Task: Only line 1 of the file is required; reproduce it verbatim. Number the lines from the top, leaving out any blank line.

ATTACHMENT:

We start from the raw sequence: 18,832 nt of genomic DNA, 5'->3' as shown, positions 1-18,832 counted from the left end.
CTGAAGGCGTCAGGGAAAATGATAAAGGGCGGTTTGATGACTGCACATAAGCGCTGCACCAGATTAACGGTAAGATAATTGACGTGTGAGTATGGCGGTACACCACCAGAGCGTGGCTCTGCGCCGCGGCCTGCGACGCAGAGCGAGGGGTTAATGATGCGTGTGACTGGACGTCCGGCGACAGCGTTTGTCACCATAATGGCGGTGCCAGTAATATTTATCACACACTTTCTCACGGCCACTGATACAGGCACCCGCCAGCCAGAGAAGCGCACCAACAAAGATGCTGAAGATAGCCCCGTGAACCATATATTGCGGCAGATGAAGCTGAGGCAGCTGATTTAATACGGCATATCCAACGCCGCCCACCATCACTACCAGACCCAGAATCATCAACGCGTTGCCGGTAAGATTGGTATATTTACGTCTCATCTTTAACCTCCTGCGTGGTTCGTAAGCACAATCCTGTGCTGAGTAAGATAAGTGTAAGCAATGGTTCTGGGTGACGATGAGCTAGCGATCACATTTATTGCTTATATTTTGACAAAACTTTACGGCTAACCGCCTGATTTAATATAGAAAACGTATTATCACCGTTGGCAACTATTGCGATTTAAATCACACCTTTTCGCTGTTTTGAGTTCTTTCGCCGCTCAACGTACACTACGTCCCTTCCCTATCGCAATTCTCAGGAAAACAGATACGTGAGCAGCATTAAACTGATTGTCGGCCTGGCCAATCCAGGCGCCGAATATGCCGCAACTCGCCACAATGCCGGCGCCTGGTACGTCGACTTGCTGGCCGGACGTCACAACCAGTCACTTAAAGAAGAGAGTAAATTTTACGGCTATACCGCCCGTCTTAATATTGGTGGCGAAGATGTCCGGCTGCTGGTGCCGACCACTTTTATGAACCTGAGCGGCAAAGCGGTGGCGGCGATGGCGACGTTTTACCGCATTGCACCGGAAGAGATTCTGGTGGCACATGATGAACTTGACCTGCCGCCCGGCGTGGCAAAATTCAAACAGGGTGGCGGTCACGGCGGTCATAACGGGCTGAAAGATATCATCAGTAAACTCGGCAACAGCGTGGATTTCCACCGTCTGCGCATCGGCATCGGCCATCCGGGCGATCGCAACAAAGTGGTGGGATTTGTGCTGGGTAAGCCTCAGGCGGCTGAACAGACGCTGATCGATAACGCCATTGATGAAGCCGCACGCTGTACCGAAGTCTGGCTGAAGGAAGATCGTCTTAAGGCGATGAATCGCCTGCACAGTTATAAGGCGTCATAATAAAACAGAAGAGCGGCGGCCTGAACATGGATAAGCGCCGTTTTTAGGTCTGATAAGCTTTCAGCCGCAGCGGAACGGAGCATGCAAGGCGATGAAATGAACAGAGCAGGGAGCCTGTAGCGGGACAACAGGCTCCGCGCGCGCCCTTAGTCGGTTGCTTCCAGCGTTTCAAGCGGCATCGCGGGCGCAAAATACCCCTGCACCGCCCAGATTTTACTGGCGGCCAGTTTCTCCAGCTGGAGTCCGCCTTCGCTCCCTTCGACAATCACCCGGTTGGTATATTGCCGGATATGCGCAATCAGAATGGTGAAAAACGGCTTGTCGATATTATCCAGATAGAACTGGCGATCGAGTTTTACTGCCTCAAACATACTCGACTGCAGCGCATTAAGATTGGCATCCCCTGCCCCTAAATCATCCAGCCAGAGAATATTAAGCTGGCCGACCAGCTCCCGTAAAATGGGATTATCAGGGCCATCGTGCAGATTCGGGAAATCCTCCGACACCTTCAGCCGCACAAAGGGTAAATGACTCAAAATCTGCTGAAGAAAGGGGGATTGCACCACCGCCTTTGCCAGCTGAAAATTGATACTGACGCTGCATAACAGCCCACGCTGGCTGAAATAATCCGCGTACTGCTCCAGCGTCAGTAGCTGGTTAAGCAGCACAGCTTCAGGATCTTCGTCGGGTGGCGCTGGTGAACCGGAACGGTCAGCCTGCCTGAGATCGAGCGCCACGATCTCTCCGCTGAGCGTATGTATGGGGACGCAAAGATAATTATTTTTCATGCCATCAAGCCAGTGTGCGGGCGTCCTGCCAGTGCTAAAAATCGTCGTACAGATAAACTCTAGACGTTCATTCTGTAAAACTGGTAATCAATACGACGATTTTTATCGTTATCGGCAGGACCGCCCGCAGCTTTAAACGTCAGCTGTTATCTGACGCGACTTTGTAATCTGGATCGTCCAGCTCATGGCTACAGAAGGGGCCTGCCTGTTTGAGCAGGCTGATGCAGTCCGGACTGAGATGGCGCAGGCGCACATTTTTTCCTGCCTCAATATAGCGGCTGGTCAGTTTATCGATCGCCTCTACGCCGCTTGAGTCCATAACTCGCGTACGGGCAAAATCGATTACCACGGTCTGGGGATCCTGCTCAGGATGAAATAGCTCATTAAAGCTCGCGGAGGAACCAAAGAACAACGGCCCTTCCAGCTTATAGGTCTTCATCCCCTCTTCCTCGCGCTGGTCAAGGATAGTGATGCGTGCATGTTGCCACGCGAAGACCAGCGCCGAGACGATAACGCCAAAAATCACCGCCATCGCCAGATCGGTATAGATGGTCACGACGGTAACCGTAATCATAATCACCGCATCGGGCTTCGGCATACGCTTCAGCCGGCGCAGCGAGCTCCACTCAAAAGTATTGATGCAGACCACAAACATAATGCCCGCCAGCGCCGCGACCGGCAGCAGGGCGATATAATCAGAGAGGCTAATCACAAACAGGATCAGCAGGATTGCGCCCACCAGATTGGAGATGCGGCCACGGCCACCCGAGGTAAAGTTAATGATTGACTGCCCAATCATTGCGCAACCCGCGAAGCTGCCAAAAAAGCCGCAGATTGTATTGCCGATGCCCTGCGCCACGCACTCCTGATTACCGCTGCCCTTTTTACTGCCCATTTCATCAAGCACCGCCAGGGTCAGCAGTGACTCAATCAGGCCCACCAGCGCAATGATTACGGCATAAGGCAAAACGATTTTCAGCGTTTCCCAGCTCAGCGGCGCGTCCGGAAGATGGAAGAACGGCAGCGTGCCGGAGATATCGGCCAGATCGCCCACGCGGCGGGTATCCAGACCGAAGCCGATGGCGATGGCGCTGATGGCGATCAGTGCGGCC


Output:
We start from the raw sequence: 18,832 nt of genomic DNA, 5'->3' as shown, positions 1-18,832 counted from the left end.